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On-demand Chest Radiographs for Hypoxia: Impact on Clinical Care

Walker, Christopher M. MD; Tang, Joseph MD; Richardson, Michael L. MD; Stern, Eric J. MD

doi: 10.1097/RTI.0b013e31823d7a13
Original Articles

Purpose: To determine the therapeutic yield of on-demand chest radiographs in intubated patients experiencing acute oxygen desaturation/hypoxia.

Materials and Methods: A retrospective study was conducted examining all intubated intensive care unit patients over a 2½-year period. Subjects were included only if the patient had undergone a comparison radiograph while intubated and if the word hypoxia or an equivalent alternative had been listed in the requisition. Radiographic findings were categorized into 3 groups: no change, minor new finding, or major new finding. A major new finding was defined as one that could result in a direct change in clinical management. Therapeutic yield was defined as any new clinical intervention documented in the electronic medical record occurring within the proximate timeframe after performing an on-demand radiograph. Interventions were recorded as appropriate or not appropriate to the expected therapy for each radiographic finding.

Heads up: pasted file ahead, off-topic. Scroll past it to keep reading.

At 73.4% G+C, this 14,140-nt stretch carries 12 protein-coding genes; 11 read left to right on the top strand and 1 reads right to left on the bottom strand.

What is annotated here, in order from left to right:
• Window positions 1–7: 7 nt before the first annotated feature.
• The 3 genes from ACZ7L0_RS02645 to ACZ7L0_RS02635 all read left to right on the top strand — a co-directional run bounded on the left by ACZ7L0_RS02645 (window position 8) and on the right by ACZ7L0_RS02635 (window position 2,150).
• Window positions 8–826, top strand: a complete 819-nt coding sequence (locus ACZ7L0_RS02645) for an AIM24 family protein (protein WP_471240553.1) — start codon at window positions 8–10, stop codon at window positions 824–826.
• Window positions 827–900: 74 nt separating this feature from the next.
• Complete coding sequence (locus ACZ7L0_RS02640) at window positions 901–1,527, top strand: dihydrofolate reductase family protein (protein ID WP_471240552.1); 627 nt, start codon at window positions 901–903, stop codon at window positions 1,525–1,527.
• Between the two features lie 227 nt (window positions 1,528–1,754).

Results: A total of 676 radiographic reports were studied. 55.3%, 20.4%, and 24.3% of the radiographic findings were categorized into no change, minor new finding, and major new finding groups. A major radiographic finding was more likely to have new interventions compared with a no-change radiograph [odds ratio, 6.44 (4.16-9.78)]. Most interventions were deemed appropriate for the radiographic findings.

Conclusions: On-demand radiographs performed for acute hypoxic clinical events yield a high percentage of major findings, with nearly half of them potentially influencing or resulting in new therapeutic interventions. Interventions were more likely in the major finding group, with most being appropriate. These results support the efficacy of the on-demand radiograph by providing evidence of its utility in patient management decisions.

Department of Radiology, University of Washington, Seattle, WA

The authors declare no conflicts of interest.

Reprints: Christopher M. Walker, MD, Department of Radiology, University of Washington Med Ctr, Box 357115, 1959 NE Pacific St., Seattle, WA 98195 (e-mail: walk0060@uw.edu).

© 2012 Lippincott Williams & Wilkins, Inc.